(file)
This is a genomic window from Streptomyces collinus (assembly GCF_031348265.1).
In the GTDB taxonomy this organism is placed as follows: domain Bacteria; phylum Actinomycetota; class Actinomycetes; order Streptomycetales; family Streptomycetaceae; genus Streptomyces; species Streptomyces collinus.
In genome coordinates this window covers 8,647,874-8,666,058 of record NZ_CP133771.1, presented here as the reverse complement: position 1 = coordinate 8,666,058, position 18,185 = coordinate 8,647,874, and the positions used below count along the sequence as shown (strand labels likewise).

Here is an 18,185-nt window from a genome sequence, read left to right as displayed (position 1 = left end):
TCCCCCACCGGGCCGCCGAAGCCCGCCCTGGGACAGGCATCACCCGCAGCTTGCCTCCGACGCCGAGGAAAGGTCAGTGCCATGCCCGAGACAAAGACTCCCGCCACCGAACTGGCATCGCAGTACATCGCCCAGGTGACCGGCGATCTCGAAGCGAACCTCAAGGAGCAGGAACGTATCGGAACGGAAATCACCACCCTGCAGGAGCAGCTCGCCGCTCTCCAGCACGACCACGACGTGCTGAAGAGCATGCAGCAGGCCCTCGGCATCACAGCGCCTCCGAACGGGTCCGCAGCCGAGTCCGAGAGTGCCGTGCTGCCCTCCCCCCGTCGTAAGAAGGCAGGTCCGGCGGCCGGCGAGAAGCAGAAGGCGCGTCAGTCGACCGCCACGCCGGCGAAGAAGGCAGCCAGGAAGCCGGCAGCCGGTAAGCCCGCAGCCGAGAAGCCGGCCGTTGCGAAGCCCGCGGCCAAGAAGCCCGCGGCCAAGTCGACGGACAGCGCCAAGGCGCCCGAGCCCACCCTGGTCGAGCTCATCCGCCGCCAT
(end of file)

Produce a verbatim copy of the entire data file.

This is a genomic window from Streptomyces collinus (assembly GCF_031348265.1).
In the GTDB taxonomy this organism is placed as follows: domain Bacteria; phylum Actinomycetota; class Actinomycetes; order Streptomycetales; family Streptomycetaceae; genus Streptomyces; species Streptomyces collinus.
In genome coordinates this window covers 8,647,874-8,666,058 of record NZ_CP133771.1, presented here as the reverse complement: position 1 = coordinate 8,666,058, position 18,185 = coordinate 8,647,874, and the positions used below count along the sequence as shown (strand labels likewise).

Here is an 18,185-nt window from a genome sequence, read left to right as displayed (position 1 = left end):
TCCCCCACCGGGCCGCCGAAGCCCGCCCTGGGACAGGCATCACCCGCAGCTTGCCTCCGACGCCGAGGAAAGGTCAGTGCCATGCCCGAGACAAAGACTCCCGCCACCGAACTGGCATCGCAGTACATCGCCCAGGTGACCGGCGATCTCGAAGCGAACCTCAAGGAGCAGGAACGTATCGGAACGGAAATCACCACCCTGCAGGAGCAGCTCGCCGCTCTCCAGCACGACCACGACGTGCTGAAGAGCATGCAGCAGGCCCTCGGCATCACAGCGCCTCCGAACGGGTCCGCAGCCGAGTCCGAGAGTGCCGTGCTGCCCTCCCCCCGTCGTAAGAAGGCAGGTCCGGCGGCCGGCGAGAAGCAGAAGGCGCGTCAGTCGACCGCCACGCCGGCGAAGAAGGCAGCCAGGAAGCCGGCAGCCGGTAAGCCCGCAGCCGAGAAGCCGGCCGTTGCGAAGCCCGCGGCCAAGAAGCCCGCGGCCAAGTCGACGGACAGCGCCAAGGCGCCCGAGCCCACCCTGGTCGAGCTCATCCGCCGCCAT